tree mishaped in effort to get sunlight

Asked July 21, 2015, 5:12 PM EDT

I have a crape myrtle that has been shaded by a large tree for many years. That tree has been completely removed. I find that in searching for sun, some of the crape myrtle branches have bowed so that the blooms touch the ground. Can the tree be "straightened" out? or do the branches need to be removed. They are loaded with blooms and otherwise appear to be quite healthy. Suggestions?

Prince George's County Maryland

1 Response

Crapemyrtles are beautiful plants.
They do like full sun, and like many plants, they may bend to get more light.
Usually if they don't get enough light, they don't bloom well, but it sounds as if yours are happy.
There are many varieties of types of crapemyrtles, some grow very small and shrubby, and others grow upright like a tree to 30 feet tall. Growth type varies as well as some grow upright, some grow with the tips gracefully hanging over in a vase shape and so on. Some develop attractive bark and lower foliage is trimmed back so you can appreciate the bark year round, especially in the winter.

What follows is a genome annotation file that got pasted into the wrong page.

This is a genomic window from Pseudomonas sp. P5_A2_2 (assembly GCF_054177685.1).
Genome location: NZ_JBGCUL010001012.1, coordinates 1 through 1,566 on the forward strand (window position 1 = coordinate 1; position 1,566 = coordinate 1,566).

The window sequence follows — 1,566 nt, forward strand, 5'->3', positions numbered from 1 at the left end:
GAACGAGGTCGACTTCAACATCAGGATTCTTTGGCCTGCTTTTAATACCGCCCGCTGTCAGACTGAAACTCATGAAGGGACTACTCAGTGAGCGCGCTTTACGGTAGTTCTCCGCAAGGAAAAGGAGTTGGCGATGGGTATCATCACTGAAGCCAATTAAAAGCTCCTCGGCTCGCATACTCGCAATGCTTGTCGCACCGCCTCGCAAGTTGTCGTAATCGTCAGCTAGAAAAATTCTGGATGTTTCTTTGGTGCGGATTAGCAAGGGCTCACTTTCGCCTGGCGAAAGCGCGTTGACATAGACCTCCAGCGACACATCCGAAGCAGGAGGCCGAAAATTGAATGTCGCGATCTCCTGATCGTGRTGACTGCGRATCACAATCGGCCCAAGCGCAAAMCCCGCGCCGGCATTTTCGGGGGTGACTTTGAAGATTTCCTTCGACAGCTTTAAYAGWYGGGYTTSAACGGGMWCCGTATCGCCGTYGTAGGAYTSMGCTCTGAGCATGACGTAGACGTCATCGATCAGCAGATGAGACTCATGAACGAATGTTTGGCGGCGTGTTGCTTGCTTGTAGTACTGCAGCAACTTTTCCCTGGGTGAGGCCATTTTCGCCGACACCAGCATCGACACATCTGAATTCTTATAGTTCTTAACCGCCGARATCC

Any idea what variety yours is? It would help to know what form it naturally wants to grow in. Any chance it's a vase-shaped one and the flowers are just weighing the branch down?
That said, crape myrtles can definitely be pruned and shaped, and often are, though under the best conditions where they are planted in a well-chosen site, they need no pruning at all. (Some people think they need to be severely pruned back to clubs each year which we jokingly refer to as 'crape murder').
They bloom on new wood made each year so you are not sacrificing the flowers.
The best time to do it is in early spring just before they leaf out.